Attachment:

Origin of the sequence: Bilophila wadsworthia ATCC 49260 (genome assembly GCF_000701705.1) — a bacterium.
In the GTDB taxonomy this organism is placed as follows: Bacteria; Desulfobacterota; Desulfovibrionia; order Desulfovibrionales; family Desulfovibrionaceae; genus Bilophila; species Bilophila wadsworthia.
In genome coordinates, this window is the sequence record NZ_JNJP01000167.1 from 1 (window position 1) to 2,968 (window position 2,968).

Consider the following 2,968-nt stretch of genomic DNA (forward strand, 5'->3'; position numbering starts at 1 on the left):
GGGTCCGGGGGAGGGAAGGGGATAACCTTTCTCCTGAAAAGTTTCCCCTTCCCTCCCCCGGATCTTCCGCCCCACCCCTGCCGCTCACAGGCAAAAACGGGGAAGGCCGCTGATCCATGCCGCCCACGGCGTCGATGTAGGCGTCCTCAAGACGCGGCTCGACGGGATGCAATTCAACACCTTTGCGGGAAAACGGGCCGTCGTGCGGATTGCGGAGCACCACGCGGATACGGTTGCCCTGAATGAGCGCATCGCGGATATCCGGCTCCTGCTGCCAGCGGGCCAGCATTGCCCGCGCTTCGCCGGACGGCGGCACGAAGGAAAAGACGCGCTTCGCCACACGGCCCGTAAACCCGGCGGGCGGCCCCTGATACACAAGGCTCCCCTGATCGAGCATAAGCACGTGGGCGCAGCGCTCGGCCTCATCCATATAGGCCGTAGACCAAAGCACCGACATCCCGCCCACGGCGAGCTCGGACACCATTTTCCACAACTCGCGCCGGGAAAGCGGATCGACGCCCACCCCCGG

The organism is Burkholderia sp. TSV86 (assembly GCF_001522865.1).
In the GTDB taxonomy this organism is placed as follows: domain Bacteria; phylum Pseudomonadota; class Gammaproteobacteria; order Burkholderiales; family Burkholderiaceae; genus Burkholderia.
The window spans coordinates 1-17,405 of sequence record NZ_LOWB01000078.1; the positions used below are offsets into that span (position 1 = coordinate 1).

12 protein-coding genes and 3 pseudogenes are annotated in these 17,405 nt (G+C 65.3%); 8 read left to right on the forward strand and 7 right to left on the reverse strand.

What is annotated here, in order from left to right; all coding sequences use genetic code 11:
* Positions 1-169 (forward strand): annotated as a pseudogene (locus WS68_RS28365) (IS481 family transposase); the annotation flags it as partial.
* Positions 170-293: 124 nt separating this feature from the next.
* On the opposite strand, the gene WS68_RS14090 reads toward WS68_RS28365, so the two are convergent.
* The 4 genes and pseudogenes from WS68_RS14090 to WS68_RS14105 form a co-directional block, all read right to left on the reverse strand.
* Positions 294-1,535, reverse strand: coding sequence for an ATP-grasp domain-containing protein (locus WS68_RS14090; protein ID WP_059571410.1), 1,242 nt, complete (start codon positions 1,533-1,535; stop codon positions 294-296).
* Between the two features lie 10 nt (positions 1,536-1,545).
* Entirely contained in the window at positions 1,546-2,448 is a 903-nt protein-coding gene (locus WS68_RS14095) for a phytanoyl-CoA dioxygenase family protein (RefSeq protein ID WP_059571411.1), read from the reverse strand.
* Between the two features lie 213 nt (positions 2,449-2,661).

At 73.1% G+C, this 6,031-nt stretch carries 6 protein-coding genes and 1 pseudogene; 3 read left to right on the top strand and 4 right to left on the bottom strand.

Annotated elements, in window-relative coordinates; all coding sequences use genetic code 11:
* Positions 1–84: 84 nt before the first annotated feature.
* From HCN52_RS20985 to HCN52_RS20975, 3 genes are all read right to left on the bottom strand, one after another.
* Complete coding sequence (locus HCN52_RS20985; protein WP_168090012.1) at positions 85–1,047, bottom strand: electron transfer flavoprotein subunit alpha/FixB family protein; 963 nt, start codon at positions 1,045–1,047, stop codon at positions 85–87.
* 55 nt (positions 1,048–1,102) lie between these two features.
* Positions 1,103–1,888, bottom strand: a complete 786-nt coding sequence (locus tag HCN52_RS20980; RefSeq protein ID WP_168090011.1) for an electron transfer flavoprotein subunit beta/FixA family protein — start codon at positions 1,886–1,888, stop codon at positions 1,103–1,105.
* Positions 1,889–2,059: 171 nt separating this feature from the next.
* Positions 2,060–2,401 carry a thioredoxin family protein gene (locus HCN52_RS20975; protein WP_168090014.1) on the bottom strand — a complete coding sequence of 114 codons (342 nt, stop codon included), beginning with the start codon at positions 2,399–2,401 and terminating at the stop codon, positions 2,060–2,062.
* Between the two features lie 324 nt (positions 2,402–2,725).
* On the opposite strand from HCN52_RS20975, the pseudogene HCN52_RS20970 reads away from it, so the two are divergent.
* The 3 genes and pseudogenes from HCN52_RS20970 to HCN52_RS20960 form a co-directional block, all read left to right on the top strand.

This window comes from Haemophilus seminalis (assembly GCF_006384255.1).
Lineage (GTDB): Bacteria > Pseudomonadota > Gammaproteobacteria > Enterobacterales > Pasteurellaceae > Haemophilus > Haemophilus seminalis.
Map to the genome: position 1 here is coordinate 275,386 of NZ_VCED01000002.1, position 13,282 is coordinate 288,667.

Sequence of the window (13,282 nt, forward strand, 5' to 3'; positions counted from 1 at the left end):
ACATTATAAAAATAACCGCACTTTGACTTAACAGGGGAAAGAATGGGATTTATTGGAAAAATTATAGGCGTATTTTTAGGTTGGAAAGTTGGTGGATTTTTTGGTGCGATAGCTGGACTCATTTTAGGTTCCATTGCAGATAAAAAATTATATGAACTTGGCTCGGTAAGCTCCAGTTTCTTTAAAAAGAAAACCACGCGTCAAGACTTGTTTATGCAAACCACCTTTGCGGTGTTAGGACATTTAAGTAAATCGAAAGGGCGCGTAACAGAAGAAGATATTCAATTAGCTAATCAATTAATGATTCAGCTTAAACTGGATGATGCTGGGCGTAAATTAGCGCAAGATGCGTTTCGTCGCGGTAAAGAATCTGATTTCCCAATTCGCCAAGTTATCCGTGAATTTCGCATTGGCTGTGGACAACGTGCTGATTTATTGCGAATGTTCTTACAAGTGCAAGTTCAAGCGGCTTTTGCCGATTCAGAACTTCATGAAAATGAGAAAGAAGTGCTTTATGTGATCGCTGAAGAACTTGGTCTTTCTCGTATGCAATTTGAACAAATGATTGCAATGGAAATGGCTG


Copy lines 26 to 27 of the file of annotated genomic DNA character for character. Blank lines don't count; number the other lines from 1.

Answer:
* Positions 1,889–2,059: 171 nt separating this feature from the next.
* Positions 2,060–2,401 carry a thioredoxin family protein gene (locus HCN52_RS20975; protein WP_168090014.1) on the bottom strand — a complete coding sequence of 114 codons (342 nt, stop codon included), beginning with the start codon at positions 2,399–2,401 and terminating at the stop codon, positions 2,060–2,062.